Is ignorance often bliss for laypeople having contact with the legal system? I have noticed that nonlawyers enjoy a much more relaxed attitude with the judicial environment than we lawyers do. We get uptight, bending over to display reverence while the laypeople have no such qualms, doing what comes naturally, expressing themselves with complete candor.
For example, when a judge enters the courtroom, he or she takes a short bow toward the body of the court and the lawyers return the compliment, also taking a bow. Some lawyers must think that the outcome of their case has a greater chance of success if they take a couple of extra bows. I wonder whether the judge picks up on this extra layer of deference and gets swayed, thinking, “This guy is tilting back and forth like an oil rig. I like his case already.”
A number of times I noticed my clients and other laypeople looking at one another, emitting a smile during this ritual. One client participated in this ritual in his own way, giving the judge a thumbs-up. The judge looked puzzled, as if she thought, “I must have done something right already.”
Many lawyers also tend to throw dubious flattering phrases at the judge even before the case starts. I have often heard them in announcing their names saying something like, “If it please Your Honor, my name is Lawrence Coopersmith, representing the plaintiff.”
When I hear this salutation, I think of the song those Siamese cats sing in Disney’s Lady and the Tramp: “We are Siamese if you please. We are Siamese if you don’t please.”
Clients will often resort to comments evoked by emotion, having little bearing on the merits of the case. I once represented a gentleman on a charge of driving under the influence. He was a proud World War II Navy veteran who obviously had experienced more trying experiences than this indictment. In the midst of a robust cross-examination by the crown attorney (aka prosecutor or DA), he said with utter confidence, “You are harassing me with all these questions. I spent years in a submarine dodging depth charges. There is nothing you can do to me. “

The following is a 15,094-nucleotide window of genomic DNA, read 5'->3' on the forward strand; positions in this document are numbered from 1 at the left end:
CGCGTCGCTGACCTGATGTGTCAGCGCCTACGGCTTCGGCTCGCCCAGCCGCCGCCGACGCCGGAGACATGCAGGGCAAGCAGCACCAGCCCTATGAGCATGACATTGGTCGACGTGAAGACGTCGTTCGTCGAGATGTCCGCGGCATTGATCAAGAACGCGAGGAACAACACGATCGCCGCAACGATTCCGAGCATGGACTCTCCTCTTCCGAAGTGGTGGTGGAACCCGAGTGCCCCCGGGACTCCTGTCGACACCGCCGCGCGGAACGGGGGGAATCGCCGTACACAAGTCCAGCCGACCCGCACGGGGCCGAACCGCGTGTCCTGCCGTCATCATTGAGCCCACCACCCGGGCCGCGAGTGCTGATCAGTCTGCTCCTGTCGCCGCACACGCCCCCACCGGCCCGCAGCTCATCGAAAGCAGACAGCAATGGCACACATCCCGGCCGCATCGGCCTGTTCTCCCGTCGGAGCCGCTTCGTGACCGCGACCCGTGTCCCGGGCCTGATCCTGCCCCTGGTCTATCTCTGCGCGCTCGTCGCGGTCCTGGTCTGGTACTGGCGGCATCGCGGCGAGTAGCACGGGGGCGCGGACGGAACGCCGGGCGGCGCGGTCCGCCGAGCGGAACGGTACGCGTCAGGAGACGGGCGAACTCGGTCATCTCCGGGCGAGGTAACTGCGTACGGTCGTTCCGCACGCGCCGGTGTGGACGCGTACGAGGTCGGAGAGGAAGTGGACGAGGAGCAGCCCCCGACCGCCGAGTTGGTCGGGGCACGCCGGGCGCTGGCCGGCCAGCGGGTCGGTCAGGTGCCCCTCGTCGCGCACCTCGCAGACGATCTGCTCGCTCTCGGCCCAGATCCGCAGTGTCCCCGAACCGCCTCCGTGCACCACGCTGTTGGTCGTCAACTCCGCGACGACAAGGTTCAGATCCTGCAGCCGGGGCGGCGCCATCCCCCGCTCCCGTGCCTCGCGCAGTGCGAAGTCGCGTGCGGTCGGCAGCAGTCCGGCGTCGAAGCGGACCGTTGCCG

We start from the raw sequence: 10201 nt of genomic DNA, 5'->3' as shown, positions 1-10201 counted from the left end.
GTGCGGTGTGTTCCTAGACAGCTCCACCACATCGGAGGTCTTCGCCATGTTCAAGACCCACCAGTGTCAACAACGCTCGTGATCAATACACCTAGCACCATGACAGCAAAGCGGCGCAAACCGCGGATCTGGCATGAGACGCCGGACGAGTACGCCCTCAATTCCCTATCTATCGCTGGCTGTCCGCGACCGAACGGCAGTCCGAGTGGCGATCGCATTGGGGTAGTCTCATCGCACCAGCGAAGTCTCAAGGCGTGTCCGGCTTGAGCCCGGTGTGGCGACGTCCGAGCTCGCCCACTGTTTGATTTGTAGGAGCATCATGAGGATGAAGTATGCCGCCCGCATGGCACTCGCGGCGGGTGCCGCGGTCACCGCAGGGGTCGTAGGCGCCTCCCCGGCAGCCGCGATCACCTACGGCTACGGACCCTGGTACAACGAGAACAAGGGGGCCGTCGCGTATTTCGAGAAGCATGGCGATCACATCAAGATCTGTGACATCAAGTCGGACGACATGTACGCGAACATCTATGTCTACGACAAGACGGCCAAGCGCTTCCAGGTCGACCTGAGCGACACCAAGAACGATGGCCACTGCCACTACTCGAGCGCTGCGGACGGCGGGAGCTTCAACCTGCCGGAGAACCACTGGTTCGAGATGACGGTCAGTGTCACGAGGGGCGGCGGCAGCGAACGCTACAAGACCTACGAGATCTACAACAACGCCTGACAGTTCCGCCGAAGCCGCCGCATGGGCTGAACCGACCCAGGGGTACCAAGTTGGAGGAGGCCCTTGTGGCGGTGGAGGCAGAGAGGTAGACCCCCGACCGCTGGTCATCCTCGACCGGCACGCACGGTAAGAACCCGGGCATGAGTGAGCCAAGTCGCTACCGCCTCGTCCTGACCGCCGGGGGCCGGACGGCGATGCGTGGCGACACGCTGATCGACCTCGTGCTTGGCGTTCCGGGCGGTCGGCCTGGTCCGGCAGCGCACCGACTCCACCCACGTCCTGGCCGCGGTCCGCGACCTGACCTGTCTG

The young prosecutor was taken aback, obviously shaken. The judge who seemed somewhat bored with the matter to that point suddenly perked up. He said to the client, “Mr. Cerniek, we do acknowledge your service to our country, but please just answer Ms. Fitzmichael’s questions and we shall all be out of here soon.”
I thought to myself, “A lawyer could never go off on that tangent like that.” It would, however, be refreshing and liberating to be able to say to a judge, “Your Honor, you say my witness’s comment is hearsay, but you must admit this testimony. After all, I served for thee years as a Navy SEAL.”
I somehow doubt whether the judge would then say, “Actually, counsel, serving as a Navy SEAL is an exception to the hearsay rule.”
I also recall a matrimonial case where the judge ordered my client, a musician, to pay his wife some arrears of spousal support. My client, Rick, did not like this ruling and told the judge outright, “For that amount of money, I can get myself a new set of drums.”
The judge added that, in default of payment, Rick would have to spend some time in jail.
I cringed a little because Rick was behind in paying my fees at that point. I wanted to express myself with the client’s candor but refrained from saying, “Your Honor, with that amount of money, Rick can pay off my outstanding fees account.” Where is the justice?